Each parent’s case is independent of the other parent. If one parent does not appear, an inquest will be held against him/her. But the parent who does appear is still entitled to a full fact-finding hearing on the case against him/her, including testifying and calling witnesses. By not coming to court, the parent does not delay his/her case or the other parent’s case. 


At the dispositional hearing, the child protective agency, child’s attorney, and parents may submit evidence regarding what is best for the child. After everyone has had the opportunity to present evidence and/or testify, the court determines what will be in the child’s best interests: (1) terminating the parents’ rights and preparing the child for adoption, or (2) continuing efforts to work with one or both parents to return the child to a parent. 

If a parent’s rights are terminated, the child can be adopted without the parent’s consent. After the child is adopted, the biological parents’ names are removed from the child’s birth certificate, and a new birth certificate is issued with the adoptive parents’ names.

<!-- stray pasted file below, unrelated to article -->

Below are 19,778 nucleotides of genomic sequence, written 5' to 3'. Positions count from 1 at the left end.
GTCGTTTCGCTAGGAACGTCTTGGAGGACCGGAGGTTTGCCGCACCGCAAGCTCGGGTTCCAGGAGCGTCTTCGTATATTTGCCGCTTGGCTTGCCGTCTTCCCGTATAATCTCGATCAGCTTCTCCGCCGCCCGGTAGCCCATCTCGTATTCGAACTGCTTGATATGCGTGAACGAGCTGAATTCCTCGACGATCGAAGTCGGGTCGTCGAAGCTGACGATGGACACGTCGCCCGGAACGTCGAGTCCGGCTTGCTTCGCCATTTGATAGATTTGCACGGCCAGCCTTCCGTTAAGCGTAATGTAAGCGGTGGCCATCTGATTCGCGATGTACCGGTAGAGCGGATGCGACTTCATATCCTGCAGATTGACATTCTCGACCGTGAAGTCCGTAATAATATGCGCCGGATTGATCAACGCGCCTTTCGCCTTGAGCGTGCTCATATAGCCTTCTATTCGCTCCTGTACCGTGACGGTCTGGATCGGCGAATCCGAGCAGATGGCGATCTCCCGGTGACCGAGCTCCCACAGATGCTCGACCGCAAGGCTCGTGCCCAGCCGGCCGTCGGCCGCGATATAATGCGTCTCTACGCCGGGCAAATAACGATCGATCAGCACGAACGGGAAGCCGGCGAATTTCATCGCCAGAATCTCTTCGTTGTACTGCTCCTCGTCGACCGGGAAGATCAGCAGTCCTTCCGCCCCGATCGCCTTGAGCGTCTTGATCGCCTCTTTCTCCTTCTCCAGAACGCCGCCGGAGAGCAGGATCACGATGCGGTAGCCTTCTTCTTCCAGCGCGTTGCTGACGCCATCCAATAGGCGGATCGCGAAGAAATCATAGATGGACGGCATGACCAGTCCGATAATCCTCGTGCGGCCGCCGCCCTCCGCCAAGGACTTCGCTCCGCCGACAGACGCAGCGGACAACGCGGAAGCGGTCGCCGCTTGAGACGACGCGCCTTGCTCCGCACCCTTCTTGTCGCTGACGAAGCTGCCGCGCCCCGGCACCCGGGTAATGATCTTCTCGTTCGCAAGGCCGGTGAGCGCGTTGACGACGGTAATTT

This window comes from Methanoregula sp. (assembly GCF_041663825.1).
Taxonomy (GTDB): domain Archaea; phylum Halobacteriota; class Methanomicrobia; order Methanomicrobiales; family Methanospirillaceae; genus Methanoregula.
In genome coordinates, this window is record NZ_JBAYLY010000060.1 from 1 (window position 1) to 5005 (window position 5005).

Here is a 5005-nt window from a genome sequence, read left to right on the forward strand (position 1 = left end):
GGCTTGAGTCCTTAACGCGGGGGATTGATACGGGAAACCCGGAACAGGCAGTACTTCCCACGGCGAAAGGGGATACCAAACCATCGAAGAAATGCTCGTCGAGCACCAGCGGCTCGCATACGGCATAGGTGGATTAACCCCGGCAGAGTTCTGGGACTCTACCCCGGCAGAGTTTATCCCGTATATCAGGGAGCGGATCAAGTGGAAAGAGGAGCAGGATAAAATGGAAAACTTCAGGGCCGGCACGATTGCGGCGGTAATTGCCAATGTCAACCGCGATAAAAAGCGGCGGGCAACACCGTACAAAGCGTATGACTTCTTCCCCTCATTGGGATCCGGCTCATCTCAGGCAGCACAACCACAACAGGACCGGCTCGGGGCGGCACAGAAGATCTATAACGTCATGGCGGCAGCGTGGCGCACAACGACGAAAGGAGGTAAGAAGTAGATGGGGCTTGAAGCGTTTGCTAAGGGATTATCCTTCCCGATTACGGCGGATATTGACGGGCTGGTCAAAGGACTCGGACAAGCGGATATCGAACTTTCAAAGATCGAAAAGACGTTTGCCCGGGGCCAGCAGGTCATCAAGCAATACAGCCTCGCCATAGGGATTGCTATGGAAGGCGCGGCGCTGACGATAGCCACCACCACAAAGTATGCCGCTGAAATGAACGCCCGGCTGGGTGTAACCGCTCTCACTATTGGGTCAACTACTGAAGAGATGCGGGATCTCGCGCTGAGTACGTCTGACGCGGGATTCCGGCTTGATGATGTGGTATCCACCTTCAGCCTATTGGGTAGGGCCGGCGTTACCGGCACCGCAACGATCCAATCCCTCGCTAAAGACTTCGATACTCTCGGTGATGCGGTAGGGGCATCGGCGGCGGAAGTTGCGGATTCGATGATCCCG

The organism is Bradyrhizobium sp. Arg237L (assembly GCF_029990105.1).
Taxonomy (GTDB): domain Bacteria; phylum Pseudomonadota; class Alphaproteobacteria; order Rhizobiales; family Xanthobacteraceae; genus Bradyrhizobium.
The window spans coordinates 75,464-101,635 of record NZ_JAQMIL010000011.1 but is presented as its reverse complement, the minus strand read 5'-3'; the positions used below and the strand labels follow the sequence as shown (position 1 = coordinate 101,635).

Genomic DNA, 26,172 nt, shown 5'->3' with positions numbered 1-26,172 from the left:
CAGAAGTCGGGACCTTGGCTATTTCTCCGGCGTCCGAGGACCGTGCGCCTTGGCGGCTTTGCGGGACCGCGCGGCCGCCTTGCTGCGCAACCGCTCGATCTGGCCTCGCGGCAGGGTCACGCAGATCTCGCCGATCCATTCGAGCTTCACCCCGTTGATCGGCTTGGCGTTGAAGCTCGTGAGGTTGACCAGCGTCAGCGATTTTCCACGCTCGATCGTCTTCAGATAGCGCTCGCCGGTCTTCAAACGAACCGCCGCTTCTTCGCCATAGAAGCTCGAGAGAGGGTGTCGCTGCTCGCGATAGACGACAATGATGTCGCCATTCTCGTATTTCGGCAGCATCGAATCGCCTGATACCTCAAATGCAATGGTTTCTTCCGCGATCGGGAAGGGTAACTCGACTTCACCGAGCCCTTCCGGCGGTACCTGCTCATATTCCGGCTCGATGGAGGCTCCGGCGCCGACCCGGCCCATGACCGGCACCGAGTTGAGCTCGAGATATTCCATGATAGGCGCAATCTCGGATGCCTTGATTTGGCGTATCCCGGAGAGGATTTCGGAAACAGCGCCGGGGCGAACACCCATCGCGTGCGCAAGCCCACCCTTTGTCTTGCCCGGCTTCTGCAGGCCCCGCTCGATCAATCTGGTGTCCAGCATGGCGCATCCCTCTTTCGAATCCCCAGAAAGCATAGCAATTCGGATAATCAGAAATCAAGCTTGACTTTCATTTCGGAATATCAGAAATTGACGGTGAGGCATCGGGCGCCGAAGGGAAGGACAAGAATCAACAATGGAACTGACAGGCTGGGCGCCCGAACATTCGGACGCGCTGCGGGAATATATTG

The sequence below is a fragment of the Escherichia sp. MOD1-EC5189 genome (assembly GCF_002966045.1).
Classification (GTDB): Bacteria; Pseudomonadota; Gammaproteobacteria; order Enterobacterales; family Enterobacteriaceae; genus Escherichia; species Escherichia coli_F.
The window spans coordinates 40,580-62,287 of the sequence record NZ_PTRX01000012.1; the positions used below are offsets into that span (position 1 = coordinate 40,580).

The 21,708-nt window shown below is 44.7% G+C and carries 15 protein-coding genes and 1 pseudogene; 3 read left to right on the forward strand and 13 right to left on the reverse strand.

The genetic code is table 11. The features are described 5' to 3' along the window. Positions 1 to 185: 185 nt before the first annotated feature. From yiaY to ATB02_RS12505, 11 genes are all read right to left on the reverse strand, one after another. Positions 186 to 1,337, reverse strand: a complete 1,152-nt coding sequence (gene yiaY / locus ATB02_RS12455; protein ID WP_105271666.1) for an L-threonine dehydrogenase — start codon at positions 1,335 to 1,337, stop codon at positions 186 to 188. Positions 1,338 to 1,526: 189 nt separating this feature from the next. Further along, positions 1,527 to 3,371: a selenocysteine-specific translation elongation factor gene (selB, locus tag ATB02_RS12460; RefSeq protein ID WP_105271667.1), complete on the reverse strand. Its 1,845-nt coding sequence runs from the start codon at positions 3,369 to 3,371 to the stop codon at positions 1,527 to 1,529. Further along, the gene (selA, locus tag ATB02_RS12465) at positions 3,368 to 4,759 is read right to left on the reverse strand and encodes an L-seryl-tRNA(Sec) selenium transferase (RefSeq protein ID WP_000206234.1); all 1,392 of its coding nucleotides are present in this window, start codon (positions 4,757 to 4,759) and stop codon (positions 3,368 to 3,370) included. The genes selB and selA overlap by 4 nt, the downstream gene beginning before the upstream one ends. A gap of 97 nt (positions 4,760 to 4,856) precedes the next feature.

If the court finds that it is best to continue to return the child to one or both parents, the court may dismiss the petition (even though there was sufficient proof at the fact-finding hearing) or suspend judgment (delay the case for up to one year). This might happen if the parent has taken significant steps to comply with the agency’s service plan after the petition was filed. The court finds that the parent and child would benefit from allowing the parent more time to correct his/her problems and have the child returned to the home. If the court suspends judgment, the court will issue written conditions that the parent must cooperate with during the following six or twelve months. If the parent cooperates, the petition will be dismissed at the end of the suspended judgment period. If the parent does not complete the suspended judgment goals, the court may terminate the parent’s rights and free the child for adoption. 


Parents may choose to give up the right to a trial and surrender their parental rights. The judge must determine that the parent giving up his/her parental rights understands what he/she is doing and is surrendering freely and without pressure from someone else. The foster care agency and child’s attorney must agree to the surrender. If the parties agree to surrender, then the foster care agency will withdraw the termination case. There will not be a finding of abandonment, permanent neglect, severe abuse, or mental unfitness. Surrenders may be conditional or unconditional: